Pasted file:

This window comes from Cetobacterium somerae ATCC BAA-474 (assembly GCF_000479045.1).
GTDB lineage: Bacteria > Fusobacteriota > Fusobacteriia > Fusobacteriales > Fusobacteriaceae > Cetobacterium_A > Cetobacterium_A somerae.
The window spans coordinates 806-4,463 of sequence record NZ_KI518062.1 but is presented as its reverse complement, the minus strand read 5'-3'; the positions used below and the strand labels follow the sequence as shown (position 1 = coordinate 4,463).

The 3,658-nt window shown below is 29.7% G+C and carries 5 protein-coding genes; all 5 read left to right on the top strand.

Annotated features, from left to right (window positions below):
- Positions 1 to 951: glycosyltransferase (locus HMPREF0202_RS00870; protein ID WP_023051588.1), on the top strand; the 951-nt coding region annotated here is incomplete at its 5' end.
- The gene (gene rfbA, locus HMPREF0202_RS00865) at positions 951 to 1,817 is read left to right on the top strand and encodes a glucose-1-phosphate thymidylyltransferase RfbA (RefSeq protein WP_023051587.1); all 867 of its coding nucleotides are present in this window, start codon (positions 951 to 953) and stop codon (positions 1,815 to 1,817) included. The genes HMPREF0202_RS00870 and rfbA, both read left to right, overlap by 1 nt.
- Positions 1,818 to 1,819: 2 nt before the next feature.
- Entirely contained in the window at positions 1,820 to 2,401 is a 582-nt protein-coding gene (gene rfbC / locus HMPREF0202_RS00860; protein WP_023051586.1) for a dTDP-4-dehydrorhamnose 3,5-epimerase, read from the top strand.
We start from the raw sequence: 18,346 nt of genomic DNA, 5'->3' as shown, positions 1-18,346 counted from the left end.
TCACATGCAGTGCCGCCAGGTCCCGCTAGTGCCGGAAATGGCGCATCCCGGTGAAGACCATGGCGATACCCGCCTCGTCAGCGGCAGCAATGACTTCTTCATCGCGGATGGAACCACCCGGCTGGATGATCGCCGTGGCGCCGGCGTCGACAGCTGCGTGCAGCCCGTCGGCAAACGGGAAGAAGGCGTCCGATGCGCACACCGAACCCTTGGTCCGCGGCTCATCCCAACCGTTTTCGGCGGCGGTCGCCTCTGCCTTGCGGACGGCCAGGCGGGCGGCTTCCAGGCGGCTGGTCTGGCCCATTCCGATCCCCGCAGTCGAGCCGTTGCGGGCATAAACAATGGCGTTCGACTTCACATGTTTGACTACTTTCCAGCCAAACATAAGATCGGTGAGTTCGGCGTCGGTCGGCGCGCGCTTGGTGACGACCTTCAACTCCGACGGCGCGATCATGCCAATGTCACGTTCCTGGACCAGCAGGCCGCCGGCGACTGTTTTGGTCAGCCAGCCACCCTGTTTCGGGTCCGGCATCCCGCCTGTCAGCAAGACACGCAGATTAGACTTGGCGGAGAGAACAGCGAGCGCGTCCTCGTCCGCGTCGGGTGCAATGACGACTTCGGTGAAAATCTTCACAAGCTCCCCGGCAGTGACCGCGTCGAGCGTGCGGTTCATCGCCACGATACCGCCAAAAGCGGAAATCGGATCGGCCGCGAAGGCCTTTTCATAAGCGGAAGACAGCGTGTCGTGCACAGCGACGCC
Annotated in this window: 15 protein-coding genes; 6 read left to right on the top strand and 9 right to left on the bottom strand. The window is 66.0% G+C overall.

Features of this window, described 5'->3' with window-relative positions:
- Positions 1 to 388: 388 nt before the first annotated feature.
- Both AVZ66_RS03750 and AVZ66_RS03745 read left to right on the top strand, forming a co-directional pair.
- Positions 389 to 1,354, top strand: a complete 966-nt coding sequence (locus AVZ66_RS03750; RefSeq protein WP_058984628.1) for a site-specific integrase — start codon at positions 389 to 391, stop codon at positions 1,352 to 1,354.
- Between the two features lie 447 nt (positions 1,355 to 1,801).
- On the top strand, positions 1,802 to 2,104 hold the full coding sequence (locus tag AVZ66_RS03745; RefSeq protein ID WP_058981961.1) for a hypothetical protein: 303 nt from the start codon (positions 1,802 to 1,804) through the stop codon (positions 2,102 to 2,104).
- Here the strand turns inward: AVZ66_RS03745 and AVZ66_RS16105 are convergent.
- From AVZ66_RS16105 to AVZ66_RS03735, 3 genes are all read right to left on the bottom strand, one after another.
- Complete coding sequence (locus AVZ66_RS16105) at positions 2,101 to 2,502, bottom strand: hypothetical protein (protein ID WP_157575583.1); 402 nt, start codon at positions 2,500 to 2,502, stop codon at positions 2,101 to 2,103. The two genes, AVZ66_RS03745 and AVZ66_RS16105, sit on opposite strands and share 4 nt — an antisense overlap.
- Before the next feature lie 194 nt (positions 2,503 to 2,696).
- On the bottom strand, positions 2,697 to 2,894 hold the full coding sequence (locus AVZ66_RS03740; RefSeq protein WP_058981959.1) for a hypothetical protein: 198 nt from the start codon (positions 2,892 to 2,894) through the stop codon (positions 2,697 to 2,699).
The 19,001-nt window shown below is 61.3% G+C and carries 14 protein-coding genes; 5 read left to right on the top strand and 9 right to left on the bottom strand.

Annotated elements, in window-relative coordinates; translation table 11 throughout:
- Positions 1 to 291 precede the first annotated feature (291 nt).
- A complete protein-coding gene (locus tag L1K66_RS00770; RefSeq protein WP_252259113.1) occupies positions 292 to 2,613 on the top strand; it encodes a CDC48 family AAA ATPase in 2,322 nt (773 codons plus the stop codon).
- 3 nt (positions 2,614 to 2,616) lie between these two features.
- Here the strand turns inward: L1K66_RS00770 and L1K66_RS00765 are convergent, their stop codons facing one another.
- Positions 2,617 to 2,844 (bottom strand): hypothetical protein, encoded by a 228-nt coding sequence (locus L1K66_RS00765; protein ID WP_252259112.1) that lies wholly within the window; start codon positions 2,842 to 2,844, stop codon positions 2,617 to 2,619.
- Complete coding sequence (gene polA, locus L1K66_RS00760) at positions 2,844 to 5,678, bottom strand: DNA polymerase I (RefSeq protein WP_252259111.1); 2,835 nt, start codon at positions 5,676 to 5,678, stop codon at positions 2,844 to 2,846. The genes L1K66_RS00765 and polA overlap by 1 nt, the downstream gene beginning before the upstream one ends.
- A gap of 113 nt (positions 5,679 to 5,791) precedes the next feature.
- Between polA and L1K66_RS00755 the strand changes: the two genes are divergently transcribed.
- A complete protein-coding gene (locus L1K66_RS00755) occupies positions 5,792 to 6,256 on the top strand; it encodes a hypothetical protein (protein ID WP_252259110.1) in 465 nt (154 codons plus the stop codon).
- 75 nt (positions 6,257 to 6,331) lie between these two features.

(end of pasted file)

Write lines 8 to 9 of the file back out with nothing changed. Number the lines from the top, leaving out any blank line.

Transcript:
- Positions 1,818 to 1,819: 2 nt before the next feature.
- Entirely contained in the window at positions 1,820 to 2,401 is a 582-nt protein-coding gene (gene rfbC / locus HMPREF0202_RS00860; protein WP_023051586.1) for a dTDP-4-dehydrorhamnose 3,5-epimerase, read from the top strand.